Anjum leads a rather unconventional life. Born Aftab, the longed-for son of parents blessed with hordes of daughters, Anjum was never truly that. A hybrid being, a Hijra, Anjum decides to be the creator of her own fate, despite the heartache and bliss this authors.
The Ministry of Utmost Happiness is her story, punctuated by the tales of her kin, and those she loves. Spanning several years and as many disasters, her place within India and its vibrant people is firmly etched. Between politics, war, and religion, and amid corpses and forgotten names, Anjum’s life is a journey of any visitors.
The conclusion of our tale is nothing as straightforward or trivial as a happy ending, but comes close through a profound sense of peace and finality. While wrongs can never be righted, nor the dead brought back to life, Anjum and her brethren remind us that there is power in starting over, in forgiveness, and in acceptance.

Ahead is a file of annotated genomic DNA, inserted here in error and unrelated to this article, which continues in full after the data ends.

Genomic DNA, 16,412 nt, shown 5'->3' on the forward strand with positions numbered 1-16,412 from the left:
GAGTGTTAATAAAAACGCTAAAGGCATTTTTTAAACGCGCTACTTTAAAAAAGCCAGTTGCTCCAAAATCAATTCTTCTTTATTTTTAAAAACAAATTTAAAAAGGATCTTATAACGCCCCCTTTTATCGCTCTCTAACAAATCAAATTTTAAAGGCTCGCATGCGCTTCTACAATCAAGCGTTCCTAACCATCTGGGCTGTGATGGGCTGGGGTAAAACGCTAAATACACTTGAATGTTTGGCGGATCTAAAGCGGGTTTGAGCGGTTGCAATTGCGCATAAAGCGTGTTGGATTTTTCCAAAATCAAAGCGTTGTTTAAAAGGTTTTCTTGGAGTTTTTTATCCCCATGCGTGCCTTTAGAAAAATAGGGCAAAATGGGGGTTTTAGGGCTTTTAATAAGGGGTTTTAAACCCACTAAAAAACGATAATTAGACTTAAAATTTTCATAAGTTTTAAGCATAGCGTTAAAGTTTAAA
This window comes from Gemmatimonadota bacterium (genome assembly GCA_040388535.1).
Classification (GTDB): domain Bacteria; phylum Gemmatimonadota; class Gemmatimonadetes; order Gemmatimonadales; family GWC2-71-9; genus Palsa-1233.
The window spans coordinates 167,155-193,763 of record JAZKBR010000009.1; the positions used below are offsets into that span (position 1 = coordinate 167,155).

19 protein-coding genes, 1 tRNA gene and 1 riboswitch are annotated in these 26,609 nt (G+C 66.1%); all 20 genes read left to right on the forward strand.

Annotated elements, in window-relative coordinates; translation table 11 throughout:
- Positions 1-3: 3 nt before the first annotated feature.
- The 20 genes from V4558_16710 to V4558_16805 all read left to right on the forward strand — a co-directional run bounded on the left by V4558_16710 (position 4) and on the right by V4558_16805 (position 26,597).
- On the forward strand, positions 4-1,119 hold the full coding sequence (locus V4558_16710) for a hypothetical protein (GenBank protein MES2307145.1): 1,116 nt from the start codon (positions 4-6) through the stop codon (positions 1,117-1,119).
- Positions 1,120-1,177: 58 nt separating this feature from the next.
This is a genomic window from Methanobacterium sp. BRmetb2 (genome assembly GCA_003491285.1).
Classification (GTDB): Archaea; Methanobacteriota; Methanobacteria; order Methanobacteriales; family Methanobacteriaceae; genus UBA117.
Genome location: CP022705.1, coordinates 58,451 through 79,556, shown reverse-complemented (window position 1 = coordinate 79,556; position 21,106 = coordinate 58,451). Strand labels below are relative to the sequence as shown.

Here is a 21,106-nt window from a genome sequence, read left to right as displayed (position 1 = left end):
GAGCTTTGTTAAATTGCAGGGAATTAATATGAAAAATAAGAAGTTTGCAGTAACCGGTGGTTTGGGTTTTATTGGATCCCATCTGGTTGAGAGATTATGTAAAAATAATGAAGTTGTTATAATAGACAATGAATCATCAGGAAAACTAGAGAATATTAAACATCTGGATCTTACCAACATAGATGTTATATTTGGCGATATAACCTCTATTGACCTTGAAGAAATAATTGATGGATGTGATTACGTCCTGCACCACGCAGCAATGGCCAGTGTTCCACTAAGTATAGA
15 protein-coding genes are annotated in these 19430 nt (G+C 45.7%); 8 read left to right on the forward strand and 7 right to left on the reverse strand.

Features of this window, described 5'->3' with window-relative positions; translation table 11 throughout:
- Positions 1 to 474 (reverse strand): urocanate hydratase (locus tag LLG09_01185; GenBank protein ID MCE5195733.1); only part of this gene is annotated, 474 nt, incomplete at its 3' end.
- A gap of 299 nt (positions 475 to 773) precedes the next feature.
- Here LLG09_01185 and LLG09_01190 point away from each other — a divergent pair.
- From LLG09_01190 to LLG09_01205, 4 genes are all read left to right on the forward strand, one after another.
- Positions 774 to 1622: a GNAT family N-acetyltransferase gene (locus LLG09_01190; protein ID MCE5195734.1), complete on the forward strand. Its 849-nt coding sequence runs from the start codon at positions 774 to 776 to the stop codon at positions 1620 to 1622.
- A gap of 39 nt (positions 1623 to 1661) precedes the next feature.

Deeply poetic and profoundly dark, The Ministry of Utmost Happiness is a daring dance between utter despair and a literary masterpiece, a noteworthy read which stands apart from its contemporaries, unapologetic and confrontational and yet pleasantly so. Here is a narrative which cannot be evaded or avoided – strap on your shoes, for you are about to walk several hundred miles in the ill-fitting shoes of imperfectly beautiful characters.
The Ministry of Utmost Happiness is a weighty tale with heavy conscience, yet its frank descriptions and colourful language add a delightful sharp edge. It is well worth the time to read and digest.
The Ministry of Utmost Happiness by Arundhati Roy is published by Penguin Random House.